Five Collegiate Obstacles No One Tells You About

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Five Collegiate Obstacles No One Tells You About

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Textbook and school supplies can reach $1,000 per scholastic year.

Although the price and quantity of books varies between majors, the prices are still astronomically high, and are not included in tuition fees. Finding third party sellers, like Amazon or Chegg, is a valuable tool to find the same books at a significantly lower price. Remember that you can sell back well-maintained books at the end of the semester, so tuck away your Freshman summer reading book, because let’s be honest, you had no intention of reading it to begin with.

Every student will face a family obligation that conflicts with their school work.

This does not mean that you should burn sage or sprinkle salt outside of your door; it means you will ultimately face a personal emergency, and you need to learn on-the-fly how to handle the conflict and your juggle your work load. Academic advisors and counselors are there to help you create an alternative schedule so that you can remain in school and on track. Take advantage of these benefits.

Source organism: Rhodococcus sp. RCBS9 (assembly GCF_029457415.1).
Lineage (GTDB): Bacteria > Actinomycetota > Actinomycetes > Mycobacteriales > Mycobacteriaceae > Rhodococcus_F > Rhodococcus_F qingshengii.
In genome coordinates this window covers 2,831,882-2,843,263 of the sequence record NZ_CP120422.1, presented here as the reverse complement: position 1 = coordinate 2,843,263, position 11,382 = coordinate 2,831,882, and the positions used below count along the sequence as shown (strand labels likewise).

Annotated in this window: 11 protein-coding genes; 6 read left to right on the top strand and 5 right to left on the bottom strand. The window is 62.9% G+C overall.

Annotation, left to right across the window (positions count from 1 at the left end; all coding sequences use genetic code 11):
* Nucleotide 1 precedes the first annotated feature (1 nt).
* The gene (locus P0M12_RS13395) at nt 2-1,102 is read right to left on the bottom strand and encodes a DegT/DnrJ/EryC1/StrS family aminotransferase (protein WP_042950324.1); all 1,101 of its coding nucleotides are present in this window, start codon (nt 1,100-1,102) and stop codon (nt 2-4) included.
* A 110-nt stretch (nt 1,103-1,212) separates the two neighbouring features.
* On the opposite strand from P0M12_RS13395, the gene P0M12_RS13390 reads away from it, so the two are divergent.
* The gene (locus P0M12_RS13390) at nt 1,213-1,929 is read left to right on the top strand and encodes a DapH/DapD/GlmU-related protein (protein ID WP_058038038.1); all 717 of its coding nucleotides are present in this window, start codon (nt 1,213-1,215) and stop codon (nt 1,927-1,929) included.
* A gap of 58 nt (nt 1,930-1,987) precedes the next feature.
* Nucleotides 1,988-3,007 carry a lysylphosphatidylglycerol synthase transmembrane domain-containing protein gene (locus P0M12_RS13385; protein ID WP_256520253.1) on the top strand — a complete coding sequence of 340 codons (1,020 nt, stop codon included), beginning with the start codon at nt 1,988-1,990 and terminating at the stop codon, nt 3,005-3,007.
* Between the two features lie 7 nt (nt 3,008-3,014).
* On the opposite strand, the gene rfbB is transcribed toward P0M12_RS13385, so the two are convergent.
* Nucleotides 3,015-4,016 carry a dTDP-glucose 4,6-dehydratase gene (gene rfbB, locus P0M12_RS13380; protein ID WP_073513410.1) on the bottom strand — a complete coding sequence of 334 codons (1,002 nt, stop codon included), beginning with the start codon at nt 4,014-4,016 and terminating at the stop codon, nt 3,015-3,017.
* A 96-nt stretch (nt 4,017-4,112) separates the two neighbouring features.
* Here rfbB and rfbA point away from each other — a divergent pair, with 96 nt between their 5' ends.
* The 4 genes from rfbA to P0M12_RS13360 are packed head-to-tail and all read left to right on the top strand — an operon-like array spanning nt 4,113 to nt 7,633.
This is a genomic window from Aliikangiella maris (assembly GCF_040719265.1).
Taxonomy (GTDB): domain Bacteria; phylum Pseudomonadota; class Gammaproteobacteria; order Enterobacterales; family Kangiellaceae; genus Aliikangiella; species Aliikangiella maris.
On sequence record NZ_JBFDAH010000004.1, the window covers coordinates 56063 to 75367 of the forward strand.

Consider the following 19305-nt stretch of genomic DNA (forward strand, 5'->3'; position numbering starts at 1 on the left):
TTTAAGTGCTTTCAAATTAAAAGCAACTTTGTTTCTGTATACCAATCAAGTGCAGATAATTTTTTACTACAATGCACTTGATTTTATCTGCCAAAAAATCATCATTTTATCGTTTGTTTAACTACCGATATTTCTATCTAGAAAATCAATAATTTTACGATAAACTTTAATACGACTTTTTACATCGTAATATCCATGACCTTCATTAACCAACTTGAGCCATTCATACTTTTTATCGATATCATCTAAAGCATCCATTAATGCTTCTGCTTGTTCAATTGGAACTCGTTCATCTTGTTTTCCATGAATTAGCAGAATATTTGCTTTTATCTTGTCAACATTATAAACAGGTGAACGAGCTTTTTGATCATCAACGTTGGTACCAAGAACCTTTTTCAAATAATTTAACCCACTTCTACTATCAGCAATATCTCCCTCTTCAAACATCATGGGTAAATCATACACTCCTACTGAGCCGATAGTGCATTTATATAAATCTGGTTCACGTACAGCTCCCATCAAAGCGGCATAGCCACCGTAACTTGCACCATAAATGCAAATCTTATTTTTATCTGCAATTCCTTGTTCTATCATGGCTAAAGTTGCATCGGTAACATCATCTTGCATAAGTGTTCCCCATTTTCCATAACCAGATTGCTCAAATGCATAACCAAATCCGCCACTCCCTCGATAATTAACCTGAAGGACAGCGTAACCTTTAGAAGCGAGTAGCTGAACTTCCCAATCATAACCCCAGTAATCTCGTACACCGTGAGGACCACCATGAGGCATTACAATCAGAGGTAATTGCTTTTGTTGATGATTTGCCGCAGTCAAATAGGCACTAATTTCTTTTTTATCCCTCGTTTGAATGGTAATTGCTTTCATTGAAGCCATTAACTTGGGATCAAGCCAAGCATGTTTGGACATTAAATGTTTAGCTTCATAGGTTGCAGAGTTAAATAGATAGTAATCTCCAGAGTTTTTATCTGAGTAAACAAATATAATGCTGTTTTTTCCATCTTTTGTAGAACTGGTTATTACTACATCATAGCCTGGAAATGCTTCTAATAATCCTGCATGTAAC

It is extremely important to have a support group, whether it be a sports team or beer league.

A surprising amount of students drop-out because they do not have a support system at their school. There are multitude of clubs available, from skydiving club to cheese club (choose that one), and they will provide unique experiences, support and guidance. Make sure to get involved.

High School did not prepare you for college at all.

High School has a “leave no-man behind” mentality that does not carry over into college, leaving students unprepared. The work-load is significantly more taxing, and the freedom associated with living on your own can be daunting. Create a study schedule early on, use online resources, and seek advice from older students on how to best balance work and play.

You will change your major, and that’s okay.

Your desires and aspirations as you enter college at 18 will inevitably change throughout your college career. It’s important to take at least one class outside of your major to see what else interests you. College is the best time to explore topics that will diversify your knowledge, even if they aren’t applicable to a legitimate career, such as Harry Potter Literature.